Why would young emigrants come back to Ireland?

Economic recovery in itself won’t tempt young people home

As Irish politics returns to its boom-era totems of lower taxes and higher spending, the Taoiseach has recently commented  that emigrants had been slow to return as they were worried they would be "screwed" on their taxes.

With Irish taxes comparatively low and 100 emigrants likely to give 100 different reasons why they are abroad, we can add this to the endless list of silly assertions about those of us living abroad.

Discussions of emigration in Ireland remain mired in such unfounded assumptions, even before they become beset by emotion and stereotype. The statistics on migration collected by the Central Statistics Office challenge many myths and could inform a badly needed debate on emigration.

In particular, new statistics on emigrants' work, education and returns demand greater attention. Emigration from Ireland has often been associated with a lack of work, and unemployment has certainly been a factor.

But it is not so important for this generation: 48 per cent of emigrants in the year to April 2015 were in work when they left; just 14 per cent were unemployed.

The current generation of emigrants are not only often employed but also well educated – even more so than the “brain drain” generation of the 1980s. About 40,000 emigrants in the year to April had a degree; 53 per cent of emigrants are now graduates, up from 42 per cent in 2010.

The proportion of emigrants who were students before leaving has gone up from one in five in 2010 to one in three in 2014-15, meaning that, over the past three years, 20,000-30,000 young people a year are emigrating straight from university or school.

Emigrants remain overwhelmingly young, with about 45 per cent under 25 and almost all of the rest under 45. These are not people leaving because they cannot get a job or simply to “get experience”; these are people leaving because, Irish or not, they do not see the opportunities they want and have worked for.

Why do they feel that such opportunity does not exist in Ireland? Because despite being the youngest country in Europe postcrash Ireland is a seniority society. Nearly half the Civil Service is over 50, with just 4 per cent of civil servants under 30.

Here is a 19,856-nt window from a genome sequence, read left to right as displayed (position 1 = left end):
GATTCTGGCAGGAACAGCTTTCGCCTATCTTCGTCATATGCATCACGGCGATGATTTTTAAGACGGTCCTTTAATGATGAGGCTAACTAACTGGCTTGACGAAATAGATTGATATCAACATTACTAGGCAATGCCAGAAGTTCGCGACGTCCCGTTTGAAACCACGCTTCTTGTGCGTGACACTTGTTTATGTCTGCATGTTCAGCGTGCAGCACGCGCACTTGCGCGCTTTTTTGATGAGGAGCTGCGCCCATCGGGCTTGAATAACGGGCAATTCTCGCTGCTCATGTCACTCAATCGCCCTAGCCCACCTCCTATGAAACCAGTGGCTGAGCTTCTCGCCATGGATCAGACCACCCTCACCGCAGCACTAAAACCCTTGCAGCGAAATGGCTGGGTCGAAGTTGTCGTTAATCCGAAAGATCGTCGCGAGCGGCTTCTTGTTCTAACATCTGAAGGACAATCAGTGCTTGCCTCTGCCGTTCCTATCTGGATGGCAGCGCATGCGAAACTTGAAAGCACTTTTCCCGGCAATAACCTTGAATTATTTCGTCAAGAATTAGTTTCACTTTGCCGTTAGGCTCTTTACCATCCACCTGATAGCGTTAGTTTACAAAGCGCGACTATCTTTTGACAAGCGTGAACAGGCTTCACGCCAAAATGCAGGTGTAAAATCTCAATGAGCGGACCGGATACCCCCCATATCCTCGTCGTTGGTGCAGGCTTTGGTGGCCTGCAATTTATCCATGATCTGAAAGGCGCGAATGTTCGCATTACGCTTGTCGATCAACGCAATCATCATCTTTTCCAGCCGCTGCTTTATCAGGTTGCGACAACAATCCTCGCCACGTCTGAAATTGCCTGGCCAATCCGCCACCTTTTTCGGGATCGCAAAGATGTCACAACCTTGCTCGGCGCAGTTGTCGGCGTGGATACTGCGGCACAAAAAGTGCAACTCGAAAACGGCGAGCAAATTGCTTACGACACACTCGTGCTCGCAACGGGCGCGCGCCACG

Young Irish working people are the most overqualified in Europe.

Hiring freezes and higher retirement ages may have been necessary to correct the irresponsible spending of the boom, but they also mean fewer opportunities for the young.

To the world, Ireland projects an image of youth, openness and vibrancy, but to its young people work, culture and society often look old, closed and ossified.

So will we come back? Recovery is the narrative of the day in Ireland, “Europe’s fastest-growing economy”. But for the two years up to April 2014 only about 12,000 Irish came home. In the year to April 2010 more than 21,000 returned: fewer emigrants are coming home now than during the worst of the recession.

Return migration is a complex phenomenon. Returnees in the 1990s were, like the more recent emigrants, noted for their high skill levels: the growth and expansion of the Celtic Tiger offered great opportunities for the Irish abroad.

That does not, however, mean there is a “natural” circuit of talented young Irish people getting experience abroad and then coming home.

Structural issues limiting youth opportunity in so many sectors could lead to persistent emigration, while structural seniority and rigidity could limit the desirability of moving home for those who went abroad to succeed.

Yet the narrative of recovery and return remains based on assumptions: newspapers run features on those coming home to a recovering Ireland, and the Taoiseach said in March that returns would outnumber emigrants next year – unlikely given this week’s statistics.

It is not a certainty that emigrants of the postcrash period will return home. The emotional pull is strong, but if the things that led many to leave do not change, many may not. Ireland needs a real debate about emigration, one grounded in facts, not assumptions.

Dr Christopher Kissane is a historian at the London School of Economics and Political Science